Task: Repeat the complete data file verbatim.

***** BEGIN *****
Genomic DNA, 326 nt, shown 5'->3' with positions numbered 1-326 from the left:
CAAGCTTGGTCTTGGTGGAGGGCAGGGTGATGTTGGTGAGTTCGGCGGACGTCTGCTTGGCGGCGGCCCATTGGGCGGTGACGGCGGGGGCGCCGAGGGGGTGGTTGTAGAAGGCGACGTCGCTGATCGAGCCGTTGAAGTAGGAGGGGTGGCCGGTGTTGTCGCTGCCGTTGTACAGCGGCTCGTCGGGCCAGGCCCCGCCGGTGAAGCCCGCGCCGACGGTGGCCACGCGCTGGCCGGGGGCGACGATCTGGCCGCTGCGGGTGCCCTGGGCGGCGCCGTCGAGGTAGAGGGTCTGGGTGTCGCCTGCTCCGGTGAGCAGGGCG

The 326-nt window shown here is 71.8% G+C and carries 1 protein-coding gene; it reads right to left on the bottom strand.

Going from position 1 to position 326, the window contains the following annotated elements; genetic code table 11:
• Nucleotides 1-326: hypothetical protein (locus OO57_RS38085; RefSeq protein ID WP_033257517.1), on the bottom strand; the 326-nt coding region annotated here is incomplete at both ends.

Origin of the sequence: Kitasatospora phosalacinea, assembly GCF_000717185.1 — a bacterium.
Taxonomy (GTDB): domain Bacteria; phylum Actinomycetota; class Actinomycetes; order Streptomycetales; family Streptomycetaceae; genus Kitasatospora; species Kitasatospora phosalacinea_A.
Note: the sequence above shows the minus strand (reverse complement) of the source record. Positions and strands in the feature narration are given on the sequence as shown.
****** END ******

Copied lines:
Genomic DNA, 326 nt, shown 5'->3' with positions numbered 1-326 from the left:
CAAGCTTGGTCTTGGTGGAGGGCAGGGTGATGTTGGTGAGTTCGGCGGACGTCTGCTTGGCGGCGGCCCATTGGGCGGTGACGGCGGGGGCGCCGAGGGGGTGGTTGTAGAAGGCGACGTCGCTGATCGAGCCGTTGAAGTAGGAGGGGTGGCCGGTGTTGTCGCTGCCGTTGTACAGCGGCTCGTCGGGCCAGGCCCCGCCGGTGAAGCCCGCGCCGACGGTGGCCACGCGCTGGCCGGGGGCGACGATCTGGCCGCTGCGGGTGCCCTGGGCGGCGCCGTCGAGGTAGAGGGTCTGGGTGTCGCCTGCTCCGGTGAGCAGGGCG

The 326-nt window shown here is 71.8% G+C and carries 1 protein-coding gene; it reads right to left on the bottom strand.

Going from position 1 to position 326, the window contains the following annotated elements; genetic code table 11:
• Nucleotides 1-326: hypothetical protein (locus OO57_RS38085; RefSeq protein ID WP_033257517.1), on the bottom strand; the 326-nt coding region annotated here is incomplete at both ends.

Origin of the sequence: Kitasatospora phosalacinea, assembly GCF_000717185.1 — a bacterium.
Taxonomy (GTDB): domain Bacteria; phylum Actinomycetota; class Actinomycetes; order Streptomycetales; family Streptomycetaceae; genus Kitasatospora; species Kitasatospora phosalacinea_A.
Note: the sequence above shows the minus strand (reverse complement) of the source record. Positions and strands in the feature narration are given on the sequence as shown.